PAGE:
Archives For fates warning

It was fortunate indeed that prog metal fans like me didn’t have to wait another nine years for the next Fates Warning album.

Like the entire record, opening cut “From the Rooftops” has all the ingredients I admire most about Fates Warning’s approach to the subgenre. It starts out sounding like a Bond theme; I can even picture the curling smoke and opening credits. It morphs into tight interplay between the rhythmic chugging and drummer Bobby Jarzombek’s expert hi-hat work. Always a delight to listen to, always complimenting the other music, Jarzombek is the ultra-precise, unsung hero of Theories of Flight for me.

The song also has the melodic mid-range chorus by Ray Alder, and a trademark Frank Aresti guitar solo. It is the perfect, seven-minute middle ground between the more compressed, chorus-centric tracks on Theories of Flight (like “Seven Stars”) and the extended suites (like “The Ghosts of Home”).

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November 23rd, 2013 – Webster Hall, New York, NY

“I know it’s getting late…but here we are, here we are…” – “A Pleasant Shade of Gray, Part 6”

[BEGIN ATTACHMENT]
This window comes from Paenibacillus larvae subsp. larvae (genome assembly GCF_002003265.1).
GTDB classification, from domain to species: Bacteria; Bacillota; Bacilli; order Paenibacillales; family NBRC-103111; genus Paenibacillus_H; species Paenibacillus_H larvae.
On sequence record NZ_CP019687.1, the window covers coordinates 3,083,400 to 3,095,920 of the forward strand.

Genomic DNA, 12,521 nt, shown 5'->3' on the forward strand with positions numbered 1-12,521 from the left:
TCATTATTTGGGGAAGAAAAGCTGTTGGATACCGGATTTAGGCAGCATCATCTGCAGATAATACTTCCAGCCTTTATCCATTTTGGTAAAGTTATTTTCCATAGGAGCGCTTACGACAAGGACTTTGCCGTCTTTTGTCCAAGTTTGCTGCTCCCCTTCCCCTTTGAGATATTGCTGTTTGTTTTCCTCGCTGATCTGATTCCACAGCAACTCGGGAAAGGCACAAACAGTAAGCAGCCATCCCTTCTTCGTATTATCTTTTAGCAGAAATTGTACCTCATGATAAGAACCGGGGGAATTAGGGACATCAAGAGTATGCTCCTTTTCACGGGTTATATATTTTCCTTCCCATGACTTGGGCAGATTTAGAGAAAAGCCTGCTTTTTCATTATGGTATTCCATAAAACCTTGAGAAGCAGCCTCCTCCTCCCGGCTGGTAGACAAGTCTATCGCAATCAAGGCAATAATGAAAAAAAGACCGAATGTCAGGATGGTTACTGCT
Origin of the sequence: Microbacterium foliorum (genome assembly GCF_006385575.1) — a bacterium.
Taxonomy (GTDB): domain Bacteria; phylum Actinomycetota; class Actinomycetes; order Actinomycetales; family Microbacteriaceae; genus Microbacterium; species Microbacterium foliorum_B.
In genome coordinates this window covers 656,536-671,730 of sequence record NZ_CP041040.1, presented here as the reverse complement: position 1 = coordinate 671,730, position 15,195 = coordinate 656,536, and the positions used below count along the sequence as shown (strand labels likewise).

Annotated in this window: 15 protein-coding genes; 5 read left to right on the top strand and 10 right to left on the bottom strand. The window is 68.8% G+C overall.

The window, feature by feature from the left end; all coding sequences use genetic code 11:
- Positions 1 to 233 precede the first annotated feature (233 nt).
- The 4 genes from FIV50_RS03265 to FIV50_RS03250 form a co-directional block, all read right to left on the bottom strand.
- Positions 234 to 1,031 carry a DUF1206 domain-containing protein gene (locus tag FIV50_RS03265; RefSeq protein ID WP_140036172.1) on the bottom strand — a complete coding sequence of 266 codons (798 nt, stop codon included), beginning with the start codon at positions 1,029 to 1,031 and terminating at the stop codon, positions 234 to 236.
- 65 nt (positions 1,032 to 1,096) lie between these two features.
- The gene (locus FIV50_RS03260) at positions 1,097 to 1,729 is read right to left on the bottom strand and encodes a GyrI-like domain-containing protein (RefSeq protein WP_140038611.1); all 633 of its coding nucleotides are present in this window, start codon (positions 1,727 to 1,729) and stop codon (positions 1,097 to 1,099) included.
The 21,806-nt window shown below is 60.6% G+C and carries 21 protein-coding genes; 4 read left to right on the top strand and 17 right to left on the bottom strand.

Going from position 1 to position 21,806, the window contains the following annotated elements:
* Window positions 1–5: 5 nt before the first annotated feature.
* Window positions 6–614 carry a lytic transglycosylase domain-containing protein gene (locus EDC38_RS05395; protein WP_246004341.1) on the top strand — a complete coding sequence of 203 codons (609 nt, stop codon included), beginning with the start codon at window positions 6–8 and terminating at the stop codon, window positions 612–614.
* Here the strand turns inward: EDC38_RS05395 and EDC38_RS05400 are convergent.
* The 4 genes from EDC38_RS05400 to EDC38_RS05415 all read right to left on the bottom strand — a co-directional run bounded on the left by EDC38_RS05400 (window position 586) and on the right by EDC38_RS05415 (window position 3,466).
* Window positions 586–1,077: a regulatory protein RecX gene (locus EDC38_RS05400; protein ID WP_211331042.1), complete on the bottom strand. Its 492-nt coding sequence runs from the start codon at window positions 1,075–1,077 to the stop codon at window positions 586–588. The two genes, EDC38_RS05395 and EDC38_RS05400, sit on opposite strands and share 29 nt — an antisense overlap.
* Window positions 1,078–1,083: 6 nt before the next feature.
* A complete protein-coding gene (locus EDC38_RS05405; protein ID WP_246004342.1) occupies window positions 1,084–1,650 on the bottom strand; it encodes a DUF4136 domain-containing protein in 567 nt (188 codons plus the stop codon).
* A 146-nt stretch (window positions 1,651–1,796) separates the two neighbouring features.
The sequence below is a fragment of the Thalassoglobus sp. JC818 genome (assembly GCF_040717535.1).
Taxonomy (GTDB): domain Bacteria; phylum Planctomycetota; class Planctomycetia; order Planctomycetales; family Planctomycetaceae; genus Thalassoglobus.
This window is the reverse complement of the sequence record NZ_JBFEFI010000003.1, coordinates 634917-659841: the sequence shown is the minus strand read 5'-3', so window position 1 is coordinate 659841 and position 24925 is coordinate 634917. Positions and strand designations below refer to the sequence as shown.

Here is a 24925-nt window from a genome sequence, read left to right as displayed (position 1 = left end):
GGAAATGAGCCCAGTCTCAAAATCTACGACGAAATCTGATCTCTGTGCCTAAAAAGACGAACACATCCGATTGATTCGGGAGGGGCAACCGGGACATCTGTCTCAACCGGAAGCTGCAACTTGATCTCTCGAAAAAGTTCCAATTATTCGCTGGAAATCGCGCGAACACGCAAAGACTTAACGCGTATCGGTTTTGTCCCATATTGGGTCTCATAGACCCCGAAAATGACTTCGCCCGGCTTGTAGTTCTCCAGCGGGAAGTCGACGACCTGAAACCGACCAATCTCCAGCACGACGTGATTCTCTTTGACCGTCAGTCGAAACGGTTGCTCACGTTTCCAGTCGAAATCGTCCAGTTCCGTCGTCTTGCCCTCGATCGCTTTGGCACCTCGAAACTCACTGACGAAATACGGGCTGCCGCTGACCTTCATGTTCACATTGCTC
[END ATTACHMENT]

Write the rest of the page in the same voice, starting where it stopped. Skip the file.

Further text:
It was windy and below freezing on East 11th St, and yet there I was standing only a few yards from Ray Alder, who was enjoying a cigarette and finishing a call on his cell phone. Politeness dictated that I not interrupt, even if it was just to tell him to have a great show.

Neither he nor the rest of his band needed my encouragement. Fates Warning put on an impressive show of progressive metal on the strength of its first album of new material in nearly a decade.

For once, I wasn’t attending a show solo: a friend was joining me for his first proper metal concert, and he was blown away by the evening’s celebration of prog metal greatness. “I was in the zone from about…uh…30 seconds into the first song!” he exclaimed later.

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Fates Warning – “A Pleasant Shade of Gray” (1997)

“Apart from ‘Parallels’ and ‘Inside Out,’ all of our records have sounded different,” said Jim Matheos of Fates Warning, the band’s only constant member.

As part of that effort to always be crafting something different, prog-metal pioneers Fates Warning entered Carriage House Studios in Stamford, CT to dins an alternative to the bright, melodic hits like “Eye to Eye” that they had made previously in the 1990s.

The result was one very long song split into 12 parts, with a moodier vibe to it as shown by the title: “A Pleasant Shade of Gray.” There were no song titles, just “Parts 1–12,” and it came as a surprise to the new fans they had acquired (who were used to the more mainstream sound of ‘Parallels’ and ‘Inside Out’).

If that sounds like a challenging listen, it doesn’t have to be; although “A Pleasant Shade of Gray” is best enjoyed in full, the song does contain its own “hits” within it for patient fans to pick up on. Parts 3,4,7, and 9 all stand out beautifully on their own, and their seamless integration with the other 8 makes “A Pleasant Shade of Gray” a real gem.

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